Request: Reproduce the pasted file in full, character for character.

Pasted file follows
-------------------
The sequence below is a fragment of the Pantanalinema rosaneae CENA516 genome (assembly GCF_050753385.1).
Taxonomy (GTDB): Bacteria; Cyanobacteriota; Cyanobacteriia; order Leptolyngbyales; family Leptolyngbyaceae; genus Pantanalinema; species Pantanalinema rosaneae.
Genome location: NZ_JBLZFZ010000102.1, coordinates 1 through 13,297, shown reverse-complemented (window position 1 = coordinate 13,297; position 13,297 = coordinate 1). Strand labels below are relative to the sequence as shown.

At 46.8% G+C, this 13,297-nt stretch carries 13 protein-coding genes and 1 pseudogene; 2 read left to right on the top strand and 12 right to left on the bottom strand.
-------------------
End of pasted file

The sequence below is a fragment of the Pantanalinema rosaneae CENA516 genome (assembly GCF_050753385.1).
Taxonomy (GTDB): Bacteria; Cyanobacteriota; Cyanobacteriia; order Leptolyngbyales; family Leptolyngbyaceae; genus Pantanalinema; species Pantanalinema rosaneae.
Genome location: NZ_JBLZFZ010000102.1, coordinates 1 through 13,297, shown reverse-complemented (window position 1 = coordinate 13,297; position 13,297 = coordinate 1). Strand labels below are relative to the sequence as shown.

At 46.8% G+C, this 13,297-nt stretch carries 13 protein-coding genes and 1 pseudogene; 2 read left to right on the top strand and 12 right to left on the bottom strand.